With new African businesses hungry for growth capital, domestic stock exchanges must develop the structures and expertise to woo the local market and keep investment in the continent.
Every country should have its own recipe for stock exchange growth. Go back to the fundamentals. Do we have the right market infrastructure? Do we have enough investors? Which side is really missing, retail investors or institutional investors? If it is individual investors, then a huge investor campaign is needed; if it is institutional investors, then perhaps it has something to do with regulation.
There are lots of myths and misunderstandings and a lack of information about what companies can actually get from the capital markets. You do not lose control by giving up 10%, 15% or 25% – you make your company sustainable for further generations. Around 80% of companies disappear within the lifespan of the first generation of the founders. That is a very high number and that should be scary.
In Turkey, we started an initial public offering (IPO) campaign back in 2008 when the markets were down. We involved everybody in it: the stock exchange, the association of broker-dealers, the association of chambers of commerce and industry, and the regulator. We trained one or two people in the chambers to be knowledgeable about the capital markets, acting as our agents to refer the companies to us.
We had 23 IPOs in 2010 and 29 in 2011. We introduced a new market, which is called the Emerging Companies Market, similar to London's Alternative Investment Market. There are different rules. We reduced our listing fees to one-tenth for these emerging companies.
Around 80% of companies disappear within the lifespan of the first generation of the founders
What we said is that if a company needs finance for growth or for investment, then the way that it should go public is to increase capital and sell new shares rather than a shareholder sale, so that whatever money they raise should be used in the company.
To grow, African exchanges should not just concentrate on technology. Technology is a facilitator. Even if everything is in place, if trading costs are too high, people do not trade too much. Lower trading fees and 'tick sizes' (the smallest increment that a stock can move) so that people can buy and sell easily. Also consider market making: market makers provide good liquidity. If that is not possible, try introducing single-price auctions for very illiquid companies and bring in some good supervision so that there is no market abuse.
Why not consider reverse listings? Some companies have difficulty finding funding in African markets and they go abroad, while the local exchanges are really looking for sizeable companies. If a larger exchange has a certain disclosure requirement, it cannot be anything less restrictive or less sophisticated than the one that is used locally. Accept their disclosure requirements and do not charge any listing fees for the first couple of years. By the time you build up some liquidity, maybe the company will no longer want to be abroad because it is more costly.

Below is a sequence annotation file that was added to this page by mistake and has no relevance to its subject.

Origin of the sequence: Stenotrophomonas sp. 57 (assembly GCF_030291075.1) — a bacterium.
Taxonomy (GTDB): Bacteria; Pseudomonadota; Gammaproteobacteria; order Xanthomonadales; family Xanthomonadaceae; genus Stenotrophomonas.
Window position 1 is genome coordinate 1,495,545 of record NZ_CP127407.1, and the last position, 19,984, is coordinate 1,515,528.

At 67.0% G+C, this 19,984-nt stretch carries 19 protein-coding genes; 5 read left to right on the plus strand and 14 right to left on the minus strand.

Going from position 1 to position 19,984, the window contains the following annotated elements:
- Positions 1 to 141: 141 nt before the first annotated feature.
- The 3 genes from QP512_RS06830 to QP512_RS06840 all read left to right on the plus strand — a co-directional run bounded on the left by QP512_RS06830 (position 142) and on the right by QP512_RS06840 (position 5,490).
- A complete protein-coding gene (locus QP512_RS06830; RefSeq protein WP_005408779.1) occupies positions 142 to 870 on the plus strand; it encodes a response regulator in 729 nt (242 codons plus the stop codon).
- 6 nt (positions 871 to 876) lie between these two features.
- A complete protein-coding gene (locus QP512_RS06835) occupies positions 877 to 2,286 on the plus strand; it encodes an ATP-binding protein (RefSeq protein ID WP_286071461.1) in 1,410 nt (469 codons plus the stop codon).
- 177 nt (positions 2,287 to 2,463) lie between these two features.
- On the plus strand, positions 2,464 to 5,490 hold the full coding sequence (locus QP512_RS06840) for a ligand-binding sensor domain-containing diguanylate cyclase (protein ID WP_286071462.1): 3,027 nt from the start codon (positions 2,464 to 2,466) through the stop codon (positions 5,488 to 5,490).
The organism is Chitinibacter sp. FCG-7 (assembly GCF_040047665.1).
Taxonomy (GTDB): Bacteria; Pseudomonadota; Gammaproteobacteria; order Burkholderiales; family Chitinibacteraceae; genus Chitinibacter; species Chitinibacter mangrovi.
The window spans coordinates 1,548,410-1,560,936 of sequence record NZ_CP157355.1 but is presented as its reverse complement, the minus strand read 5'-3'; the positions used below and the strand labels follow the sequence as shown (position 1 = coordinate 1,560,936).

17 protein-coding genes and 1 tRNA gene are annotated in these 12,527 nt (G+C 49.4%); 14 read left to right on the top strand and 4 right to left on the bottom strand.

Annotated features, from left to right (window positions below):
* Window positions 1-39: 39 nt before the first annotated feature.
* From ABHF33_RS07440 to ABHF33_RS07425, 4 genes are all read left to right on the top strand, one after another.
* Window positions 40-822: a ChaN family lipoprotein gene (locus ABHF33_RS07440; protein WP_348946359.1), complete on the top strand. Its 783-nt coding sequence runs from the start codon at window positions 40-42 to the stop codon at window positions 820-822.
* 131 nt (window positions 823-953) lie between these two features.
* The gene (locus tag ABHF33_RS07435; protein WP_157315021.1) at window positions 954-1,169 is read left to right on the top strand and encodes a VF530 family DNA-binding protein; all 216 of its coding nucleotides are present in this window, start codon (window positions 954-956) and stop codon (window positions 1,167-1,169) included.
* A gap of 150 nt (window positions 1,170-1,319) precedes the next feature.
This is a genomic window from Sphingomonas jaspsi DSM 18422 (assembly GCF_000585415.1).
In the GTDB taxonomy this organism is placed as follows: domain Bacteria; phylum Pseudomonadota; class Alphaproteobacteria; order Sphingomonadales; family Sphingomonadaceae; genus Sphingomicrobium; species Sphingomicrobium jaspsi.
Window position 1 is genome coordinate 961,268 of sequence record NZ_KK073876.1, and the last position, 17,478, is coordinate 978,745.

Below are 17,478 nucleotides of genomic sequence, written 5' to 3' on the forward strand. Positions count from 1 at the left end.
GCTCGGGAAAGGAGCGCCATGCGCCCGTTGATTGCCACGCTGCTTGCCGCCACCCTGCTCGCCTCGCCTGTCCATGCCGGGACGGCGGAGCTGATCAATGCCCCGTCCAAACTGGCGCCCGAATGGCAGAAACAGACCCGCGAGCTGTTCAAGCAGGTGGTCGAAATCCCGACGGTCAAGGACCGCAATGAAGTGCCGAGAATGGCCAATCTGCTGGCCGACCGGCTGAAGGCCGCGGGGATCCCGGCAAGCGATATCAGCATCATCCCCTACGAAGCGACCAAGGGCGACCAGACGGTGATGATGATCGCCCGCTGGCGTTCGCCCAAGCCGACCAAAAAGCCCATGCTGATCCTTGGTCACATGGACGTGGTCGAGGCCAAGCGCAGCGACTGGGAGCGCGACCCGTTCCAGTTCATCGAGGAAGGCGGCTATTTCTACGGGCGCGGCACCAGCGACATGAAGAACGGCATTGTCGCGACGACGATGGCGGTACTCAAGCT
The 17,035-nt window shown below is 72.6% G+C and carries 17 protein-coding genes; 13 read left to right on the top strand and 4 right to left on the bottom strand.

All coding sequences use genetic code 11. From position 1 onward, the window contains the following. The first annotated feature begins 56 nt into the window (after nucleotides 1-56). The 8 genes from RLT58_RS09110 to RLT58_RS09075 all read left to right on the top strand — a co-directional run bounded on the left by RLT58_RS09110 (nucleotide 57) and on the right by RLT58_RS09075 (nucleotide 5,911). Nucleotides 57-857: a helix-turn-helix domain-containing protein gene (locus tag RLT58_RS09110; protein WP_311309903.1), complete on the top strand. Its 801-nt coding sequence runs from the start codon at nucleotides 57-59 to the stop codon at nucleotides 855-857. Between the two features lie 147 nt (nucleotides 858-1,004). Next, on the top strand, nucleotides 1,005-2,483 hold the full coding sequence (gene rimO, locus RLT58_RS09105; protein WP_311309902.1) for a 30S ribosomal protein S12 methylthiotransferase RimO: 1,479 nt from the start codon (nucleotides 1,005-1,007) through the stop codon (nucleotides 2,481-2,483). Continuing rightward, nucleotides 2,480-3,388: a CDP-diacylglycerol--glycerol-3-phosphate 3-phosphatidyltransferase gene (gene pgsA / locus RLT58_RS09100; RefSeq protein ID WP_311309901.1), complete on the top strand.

This would be better than a cross-listing. Cross-listings have to make sense, otherwise I do not think they are functional. If there are time differences, such as between the US and Turkey – which have only one hour of common trading – that means there is quite a bit of liquidity and there can be some arbitrage as well.
US pension funds are allowed to invest in equities that are listed in the US, not abroad. So if you go and list in the US, then you have a new investor base that normally would not have access to your stocks.
It makes sense. For example, Turkcell, the largest mobile phone operator in Turkey, made a public offering in Turkey and in the United States at the same time. Of that offering, 65% was made in the US and the rest was in Turkey. Now probably more than 80-85% of the trading volume is in Istanbul. Similar conditions applied to large exchanges in Europe and Asia as well.
But if the markets have no time difference, then the liquidity goes to the large exchange. If you have the right infrastructure and the right market mechanisms, it is bet- ter to have local liquidity and a central order book in your home country because that helps the exchange, regulator and intermediaries to build up experience. If you lose all of that to the other exchanges, you lose expertise and effectiveness in enforcements with respect to protection of investor rights.
Exchanges have to come up with some formula that will keep all of these elements and make everybody happy. I suggest the best way to continue cooperation with other exchanges is through order routing. We can route orders to each other, connect our clearing institutions and central depositories so there is a seamless operation going on, and share the fees on transferred orders that we route to each other.
It is a win-win situation. It is being tried in Asia now by the Association of Southeast Asian Nations network. Malaysia, Philippines and Thailand are connecting like this. I think African stock exchanges can also route orders to each other, but what is important is the clearing and settlement infrastructure. They have to have a seamless operation, they have to have a very efficient system and it should be cost effective as well●
Hüseyin Erkan is a former chief executive officer and chairman of the Istanbul Stock Exchange, (2007-2011)